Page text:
The use of antibiotics in cattle is a subject of ongoing concern and debate. Furthermore, research suggests that antibiotic use could increase greenhouse gas emissions.
Antibiotics and soil carbon Researchers looked at soil that was exposed to manure from cows treated with antibiotics. They analyzed it and compared it to soil exposed to no manure and soil exposed to manure from antibiotic-free cows. While the exact cause isn’t clear, they found that the soil exposed to antibiotics stored less carbon than the others.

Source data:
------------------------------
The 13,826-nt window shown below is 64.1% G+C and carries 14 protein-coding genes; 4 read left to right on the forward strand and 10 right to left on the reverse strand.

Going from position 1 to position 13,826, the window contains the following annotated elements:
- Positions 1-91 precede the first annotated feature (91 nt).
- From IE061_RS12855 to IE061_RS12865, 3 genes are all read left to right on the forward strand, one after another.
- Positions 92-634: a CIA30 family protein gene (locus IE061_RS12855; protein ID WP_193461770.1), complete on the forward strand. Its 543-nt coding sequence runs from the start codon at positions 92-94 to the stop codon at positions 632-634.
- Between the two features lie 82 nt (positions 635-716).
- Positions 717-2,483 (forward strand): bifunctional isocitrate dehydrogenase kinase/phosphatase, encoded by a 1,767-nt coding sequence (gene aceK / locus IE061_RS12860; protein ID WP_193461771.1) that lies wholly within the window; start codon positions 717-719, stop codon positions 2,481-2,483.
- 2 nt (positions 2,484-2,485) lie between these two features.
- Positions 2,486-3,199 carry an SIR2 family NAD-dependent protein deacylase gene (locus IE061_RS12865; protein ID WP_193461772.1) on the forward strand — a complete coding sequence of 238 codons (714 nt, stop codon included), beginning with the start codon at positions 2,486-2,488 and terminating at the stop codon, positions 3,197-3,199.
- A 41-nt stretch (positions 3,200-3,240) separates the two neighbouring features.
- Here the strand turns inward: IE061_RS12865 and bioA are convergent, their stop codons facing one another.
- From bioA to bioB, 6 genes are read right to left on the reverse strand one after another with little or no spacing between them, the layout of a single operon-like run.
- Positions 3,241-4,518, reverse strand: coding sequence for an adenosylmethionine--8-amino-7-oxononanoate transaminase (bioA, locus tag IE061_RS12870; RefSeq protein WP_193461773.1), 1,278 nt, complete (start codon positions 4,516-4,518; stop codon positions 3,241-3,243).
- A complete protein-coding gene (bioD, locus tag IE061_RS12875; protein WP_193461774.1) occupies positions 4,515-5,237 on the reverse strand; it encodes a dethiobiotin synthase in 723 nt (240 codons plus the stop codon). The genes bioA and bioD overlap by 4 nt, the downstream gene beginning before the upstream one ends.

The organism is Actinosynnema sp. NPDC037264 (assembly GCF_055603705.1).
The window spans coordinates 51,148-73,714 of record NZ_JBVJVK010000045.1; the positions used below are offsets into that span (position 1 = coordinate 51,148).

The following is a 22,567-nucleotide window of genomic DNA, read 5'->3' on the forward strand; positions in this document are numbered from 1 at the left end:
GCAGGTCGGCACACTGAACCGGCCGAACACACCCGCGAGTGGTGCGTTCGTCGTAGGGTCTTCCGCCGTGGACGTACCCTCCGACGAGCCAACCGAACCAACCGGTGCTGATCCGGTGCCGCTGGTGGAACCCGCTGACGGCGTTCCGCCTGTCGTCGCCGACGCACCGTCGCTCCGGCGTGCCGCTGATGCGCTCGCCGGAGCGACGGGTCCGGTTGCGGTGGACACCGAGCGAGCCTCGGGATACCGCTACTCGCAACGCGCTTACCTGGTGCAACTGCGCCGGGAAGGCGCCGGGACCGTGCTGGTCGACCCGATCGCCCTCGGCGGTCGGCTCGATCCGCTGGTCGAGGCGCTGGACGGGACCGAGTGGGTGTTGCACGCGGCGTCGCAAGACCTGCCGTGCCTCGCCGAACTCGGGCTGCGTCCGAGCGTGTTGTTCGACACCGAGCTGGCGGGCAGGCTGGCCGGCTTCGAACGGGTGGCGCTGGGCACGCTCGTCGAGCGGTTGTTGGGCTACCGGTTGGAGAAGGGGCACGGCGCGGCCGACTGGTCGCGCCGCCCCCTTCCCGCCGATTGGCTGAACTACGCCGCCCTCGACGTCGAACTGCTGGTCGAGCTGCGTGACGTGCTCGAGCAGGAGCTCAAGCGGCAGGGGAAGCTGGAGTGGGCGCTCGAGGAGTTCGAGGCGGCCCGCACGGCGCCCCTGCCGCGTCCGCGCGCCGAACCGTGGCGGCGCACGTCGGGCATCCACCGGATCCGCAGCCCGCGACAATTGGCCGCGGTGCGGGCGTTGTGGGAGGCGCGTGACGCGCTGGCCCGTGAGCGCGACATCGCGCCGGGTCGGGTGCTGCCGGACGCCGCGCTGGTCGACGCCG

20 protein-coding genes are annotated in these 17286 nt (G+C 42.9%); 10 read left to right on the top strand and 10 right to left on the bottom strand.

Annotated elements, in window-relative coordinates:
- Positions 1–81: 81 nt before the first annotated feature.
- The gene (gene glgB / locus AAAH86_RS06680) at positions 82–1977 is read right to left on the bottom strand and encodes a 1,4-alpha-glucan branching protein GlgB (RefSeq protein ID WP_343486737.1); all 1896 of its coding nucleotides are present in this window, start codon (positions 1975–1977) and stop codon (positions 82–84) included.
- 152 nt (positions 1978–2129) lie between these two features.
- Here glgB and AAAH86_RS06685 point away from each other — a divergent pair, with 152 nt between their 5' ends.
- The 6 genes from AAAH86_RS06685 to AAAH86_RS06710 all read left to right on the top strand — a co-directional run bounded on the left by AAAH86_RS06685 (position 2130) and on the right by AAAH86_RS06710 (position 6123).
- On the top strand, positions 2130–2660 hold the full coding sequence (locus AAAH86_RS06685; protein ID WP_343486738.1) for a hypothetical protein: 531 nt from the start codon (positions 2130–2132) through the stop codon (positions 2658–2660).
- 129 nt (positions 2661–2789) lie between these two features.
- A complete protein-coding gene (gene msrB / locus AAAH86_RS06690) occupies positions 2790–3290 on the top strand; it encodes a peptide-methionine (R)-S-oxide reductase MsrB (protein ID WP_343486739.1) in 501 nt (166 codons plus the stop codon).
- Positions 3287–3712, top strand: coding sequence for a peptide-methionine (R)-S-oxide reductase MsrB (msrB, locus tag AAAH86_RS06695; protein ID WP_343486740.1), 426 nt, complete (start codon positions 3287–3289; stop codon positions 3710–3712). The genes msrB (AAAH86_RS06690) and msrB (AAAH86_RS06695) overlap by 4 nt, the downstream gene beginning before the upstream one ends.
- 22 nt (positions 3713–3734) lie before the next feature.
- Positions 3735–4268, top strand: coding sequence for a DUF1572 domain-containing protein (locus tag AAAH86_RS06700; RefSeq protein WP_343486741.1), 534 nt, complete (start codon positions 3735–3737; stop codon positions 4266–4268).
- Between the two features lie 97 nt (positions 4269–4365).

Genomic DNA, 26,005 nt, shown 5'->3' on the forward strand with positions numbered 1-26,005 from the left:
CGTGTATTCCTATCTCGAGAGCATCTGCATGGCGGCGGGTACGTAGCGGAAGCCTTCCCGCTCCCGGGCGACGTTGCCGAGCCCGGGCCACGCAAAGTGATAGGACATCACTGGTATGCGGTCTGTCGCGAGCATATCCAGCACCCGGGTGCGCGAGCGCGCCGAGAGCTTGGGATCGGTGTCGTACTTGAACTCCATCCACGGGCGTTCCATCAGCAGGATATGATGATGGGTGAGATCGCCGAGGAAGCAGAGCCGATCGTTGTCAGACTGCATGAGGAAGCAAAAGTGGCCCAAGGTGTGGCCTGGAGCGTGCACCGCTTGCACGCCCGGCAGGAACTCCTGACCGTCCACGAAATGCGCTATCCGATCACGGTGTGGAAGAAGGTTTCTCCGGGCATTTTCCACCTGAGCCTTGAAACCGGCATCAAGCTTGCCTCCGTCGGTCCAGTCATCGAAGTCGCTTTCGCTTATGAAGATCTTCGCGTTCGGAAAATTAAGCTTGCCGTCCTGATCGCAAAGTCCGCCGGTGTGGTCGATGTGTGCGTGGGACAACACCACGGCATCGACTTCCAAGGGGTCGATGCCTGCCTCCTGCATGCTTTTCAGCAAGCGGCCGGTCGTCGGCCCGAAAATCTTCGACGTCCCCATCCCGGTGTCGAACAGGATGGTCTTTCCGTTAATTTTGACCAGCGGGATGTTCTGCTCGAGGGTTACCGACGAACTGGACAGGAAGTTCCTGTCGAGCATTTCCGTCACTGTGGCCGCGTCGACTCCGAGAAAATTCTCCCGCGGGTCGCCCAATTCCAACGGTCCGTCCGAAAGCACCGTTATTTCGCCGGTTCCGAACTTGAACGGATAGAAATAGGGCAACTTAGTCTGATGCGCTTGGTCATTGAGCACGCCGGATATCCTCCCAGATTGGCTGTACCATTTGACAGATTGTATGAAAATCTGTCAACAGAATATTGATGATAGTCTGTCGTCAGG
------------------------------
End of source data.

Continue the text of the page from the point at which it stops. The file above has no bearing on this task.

Why soil carbon matters High carbon levels are crucial to soil health. This is because soil that’s rich in carbon is much better at supporting the microscopic ecosystems on which plants rely on nutrients. In addition, when carbon can’t be stored in the soil, it’s released into the atmosphere as carbon dioxide, which is a greenhouse gas that plays a critical role in climate change.
The bottom line is that while manure is typically considered healthy for the soil, the presence of antibiotics in it could mitigate the benefits. To ensure soil health, antibiotic use in cattle should be closely reviewed.